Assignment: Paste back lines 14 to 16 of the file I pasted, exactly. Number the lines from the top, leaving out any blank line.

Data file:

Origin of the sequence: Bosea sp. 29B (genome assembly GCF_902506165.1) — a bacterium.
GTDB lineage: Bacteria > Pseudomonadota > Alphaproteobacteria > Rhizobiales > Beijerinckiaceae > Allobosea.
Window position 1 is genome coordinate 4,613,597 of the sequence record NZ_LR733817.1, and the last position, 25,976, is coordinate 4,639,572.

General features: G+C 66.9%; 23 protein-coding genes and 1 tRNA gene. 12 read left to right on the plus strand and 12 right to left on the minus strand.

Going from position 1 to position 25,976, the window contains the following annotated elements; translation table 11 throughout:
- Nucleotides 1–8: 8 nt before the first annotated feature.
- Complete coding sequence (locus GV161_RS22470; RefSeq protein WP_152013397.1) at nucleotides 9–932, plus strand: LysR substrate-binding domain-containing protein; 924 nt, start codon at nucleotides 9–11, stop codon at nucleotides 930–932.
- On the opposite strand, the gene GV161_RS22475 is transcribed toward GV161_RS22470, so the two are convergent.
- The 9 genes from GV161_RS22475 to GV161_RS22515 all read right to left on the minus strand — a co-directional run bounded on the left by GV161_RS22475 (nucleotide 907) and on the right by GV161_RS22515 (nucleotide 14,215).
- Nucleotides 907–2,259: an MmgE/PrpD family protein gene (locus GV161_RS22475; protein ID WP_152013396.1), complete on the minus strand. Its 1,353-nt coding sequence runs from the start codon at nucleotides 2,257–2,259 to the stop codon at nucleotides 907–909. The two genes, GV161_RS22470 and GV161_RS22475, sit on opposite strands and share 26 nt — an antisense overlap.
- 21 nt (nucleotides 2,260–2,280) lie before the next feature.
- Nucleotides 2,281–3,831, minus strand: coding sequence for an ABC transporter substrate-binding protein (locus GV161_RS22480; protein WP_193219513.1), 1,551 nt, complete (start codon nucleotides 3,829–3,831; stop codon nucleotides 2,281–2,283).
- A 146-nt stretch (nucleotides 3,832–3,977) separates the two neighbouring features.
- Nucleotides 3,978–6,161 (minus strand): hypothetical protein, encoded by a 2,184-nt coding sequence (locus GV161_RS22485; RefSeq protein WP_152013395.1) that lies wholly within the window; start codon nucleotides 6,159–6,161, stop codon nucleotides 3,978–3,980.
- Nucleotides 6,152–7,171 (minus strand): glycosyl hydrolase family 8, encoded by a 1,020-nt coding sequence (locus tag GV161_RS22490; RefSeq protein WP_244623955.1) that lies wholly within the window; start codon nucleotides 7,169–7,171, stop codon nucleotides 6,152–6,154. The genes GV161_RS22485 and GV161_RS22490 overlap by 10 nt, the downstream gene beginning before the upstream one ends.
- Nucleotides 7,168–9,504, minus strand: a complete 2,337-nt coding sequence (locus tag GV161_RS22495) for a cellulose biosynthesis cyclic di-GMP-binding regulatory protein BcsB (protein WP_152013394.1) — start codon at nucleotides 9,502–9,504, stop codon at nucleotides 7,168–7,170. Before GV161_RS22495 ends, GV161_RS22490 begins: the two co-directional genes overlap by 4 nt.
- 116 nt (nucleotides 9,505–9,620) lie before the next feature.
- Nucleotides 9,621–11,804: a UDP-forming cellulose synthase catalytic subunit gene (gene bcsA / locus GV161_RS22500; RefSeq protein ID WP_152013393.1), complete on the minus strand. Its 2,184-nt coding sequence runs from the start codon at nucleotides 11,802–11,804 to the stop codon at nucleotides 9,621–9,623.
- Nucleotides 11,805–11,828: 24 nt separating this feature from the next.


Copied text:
- Nucleotides 3,978–6,161 (minus strand): hypothetical protein, encoded by a 2,184-nt coding sequence (locus GV161_RS22485; RefSeq protein WP_152013395.1) that lies wholly within the window; start codon nucleotides 6,159–6,161, stop codon nucleotides 3,978–3,980.
- Nucleotides 6,152–7,171 (minus strand): glycosyl hydrolase family 8, encoded by a 1,020-nt coding sequence (locus tag GV161_RS22490; RefSeq protein WP_244623955.1) that lies wholly within the window; start codon nucleotides 7,169–7,171, stop codon nucleotides 6,152–6,154. The genes GV161_RS22485 and GV161_RS22490 overlap by 10 nt, the downstream gene beginning before the upstream one ends.
- Nucleotides 7,168–9,504, minus strand: a complete 2,337-nt coding sequence (locus tag GV161_RS22495) for a cellulose biosynthesis cyclic di-GMP-binding regulatory protein BcsB (protein WP_152013394.1) — start codon at nucleotides 9,502–9,504, stop codon at nucleotides 7,168–7,170. Before GV161_RS22495 ends, GV161_RS22490 begins: the two co-directional genes overlap by 4 nt.